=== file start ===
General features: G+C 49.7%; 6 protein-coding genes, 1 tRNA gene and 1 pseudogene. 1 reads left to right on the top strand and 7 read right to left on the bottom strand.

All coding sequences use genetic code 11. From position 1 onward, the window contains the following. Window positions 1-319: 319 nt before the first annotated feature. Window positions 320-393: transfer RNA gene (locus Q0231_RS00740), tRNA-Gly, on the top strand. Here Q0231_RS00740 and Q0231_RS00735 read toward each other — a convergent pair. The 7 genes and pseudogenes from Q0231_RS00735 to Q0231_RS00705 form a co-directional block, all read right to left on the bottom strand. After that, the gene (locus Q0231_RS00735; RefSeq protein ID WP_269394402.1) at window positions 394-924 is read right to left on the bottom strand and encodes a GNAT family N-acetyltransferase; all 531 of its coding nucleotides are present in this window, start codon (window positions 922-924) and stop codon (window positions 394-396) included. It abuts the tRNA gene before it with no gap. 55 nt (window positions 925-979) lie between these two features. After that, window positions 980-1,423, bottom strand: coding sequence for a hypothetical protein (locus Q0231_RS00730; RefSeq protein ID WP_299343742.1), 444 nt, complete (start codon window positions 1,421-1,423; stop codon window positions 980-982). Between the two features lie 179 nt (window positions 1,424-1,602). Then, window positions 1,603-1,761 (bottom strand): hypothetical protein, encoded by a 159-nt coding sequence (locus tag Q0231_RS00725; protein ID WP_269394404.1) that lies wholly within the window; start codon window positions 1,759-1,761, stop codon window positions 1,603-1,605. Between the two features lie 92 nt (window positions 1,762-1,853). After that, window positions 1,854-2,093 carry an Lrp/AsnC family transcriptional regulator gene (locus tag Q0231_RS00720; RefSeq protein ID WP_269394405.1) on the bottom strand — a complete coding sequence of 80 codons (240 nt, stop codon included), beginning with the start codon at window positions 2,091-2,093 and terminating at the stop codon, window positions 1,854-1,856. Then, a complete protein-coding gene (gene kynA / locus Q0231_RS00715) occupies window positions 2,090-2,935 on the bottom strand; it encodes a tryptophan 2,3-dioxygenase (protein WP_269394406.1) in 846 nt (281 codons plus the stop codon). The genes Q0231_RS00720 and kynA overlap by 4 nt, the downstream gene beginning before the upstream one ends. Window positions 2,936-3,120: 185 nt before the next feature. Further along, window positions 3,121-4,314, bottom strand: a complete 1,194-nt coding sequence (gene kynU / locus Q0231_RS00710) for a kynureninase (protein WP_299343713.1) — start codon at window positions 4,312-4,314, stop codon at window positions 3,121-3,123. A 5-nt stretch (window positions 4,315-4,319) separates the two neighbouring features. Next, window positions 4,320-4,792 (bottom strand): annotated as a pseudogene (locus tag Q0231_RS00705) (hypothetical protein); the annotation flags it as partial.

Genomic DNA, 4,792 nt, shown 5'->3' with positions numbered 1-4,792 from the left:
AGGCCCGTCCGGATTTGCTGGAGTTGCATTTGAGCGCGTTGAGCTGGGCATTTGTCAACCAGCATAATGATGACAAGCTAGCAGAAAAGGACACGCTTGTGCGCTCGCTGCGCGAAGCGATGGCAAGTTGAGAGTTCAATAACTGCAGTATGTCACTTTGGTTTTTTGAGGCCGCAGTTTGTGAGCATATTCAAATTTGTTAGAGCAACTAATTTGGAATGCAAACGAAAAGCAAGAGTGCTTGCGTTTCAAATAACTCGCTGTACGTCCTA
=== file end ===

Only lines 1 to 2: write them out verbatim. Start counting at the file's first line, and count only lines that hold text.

General features: G+C 49.7%; 6 protein-coding genes, 1 tRNA gene and 1 pseudogene. 1 reads left to right on the top strand and 7 read right to left on the bottom strand.

All coding sequences use genetic code 11. From position 1 onward, the window contains the following. Window positions 1-319: 319 nt before the first annotated feature. Window positions 320-393: transfer RNA gene (locus Q0231_RS00740), tRNA-Gly, on the top strand. Here Q0231_RS00740 and Q0231_RS00735 read toward each other — a convergent pair. The 7 genes and pseudogenes from Q0231_RS00735 to Q0231_RS00705 form a co-directional block, all read right to left on the bottom strand. After that, the gene (locus Q0231_RS00735; RefSeq protein ID WP_269394402.1) at window positions 394-924 is read right to left on the bottom strand and encodes a GNAT family N-acetyltransferase; all 531 of its coding nucleotides are present in this window, start codon (window positions 922-924) and stop codon (window positions 394-396) included. It abuts the tRNA gene before it with no gap. 55 nt (window positions 925-979) lie between these two features. After that, window positions 980-1,423, bottom strand: coding sequence for a hypothetical protein (locus Q0231_RS00730; RefSeq protein ID WP_299343742.1), 444 nt, complete (start codon window positions 1,421-1,423; stop codon window positions 980-982). Between the two features lie 179 nt (window positions 1,424-1,602). Then, window positions 1,603-1,761 (bottom strand): hypothetical protein, encoded by a 159-nt coding sequence (locus tag Q0231_RS00725; protein ID WP_269394404.1) that lies wholly within the window; start codon window positions 1,759-1,761, stop codon window positions 1,603-1,605. Between the two features lie 92 nt (window positions 1,762-1,853). After that, window positions 1,854-2,093 carry an Lrp/AsnC family transcriptional regulator gene (locus tag Q0231_RS00720; RefSeq protein ID WP_269394405.1) on the bottom strand — a complete coding sequence of 80 codons (240 nt, stop codon included), beginning with the start codon at window positions 2,091-2,093 and terminating at the stop codon, window positions 1,854-1,856. Then, a complete protein-coding gene (gene kynA / locus Q0231_RS00715) occupies window positions 2,090-2,935 on the bottom strand; it encodes a tryptophan 2,3-dioxygenase (protein WP_269394406.1) in 846 nt (281 codons plus the stop codon). The genes Q0231_RS00720 and kynA overlap by 4 nt, the downstream gene beginning before the upstream one ends. Window positions 2,936-3,120: 185 nt before the next feature. Further along, window positions 3,121-4,314, bottom strand: a complete 1,194-nt coding sequence (gene kynU / locus Q0231_RS00710) for a kynureninase (protein WP_299343713.1) — start codon at window positions 4,312-4,314, stop codon at window positions 3,121-3,123. A 5-nt stretch (window positions 4,315-4,319) separates the two neighbouring features. Next, window positions 4,320-4,792 (bottom strand): annotated as a pseudogene (locus tag Q0231_RS00705) (hypothetical protein); the annotation flags it as partial.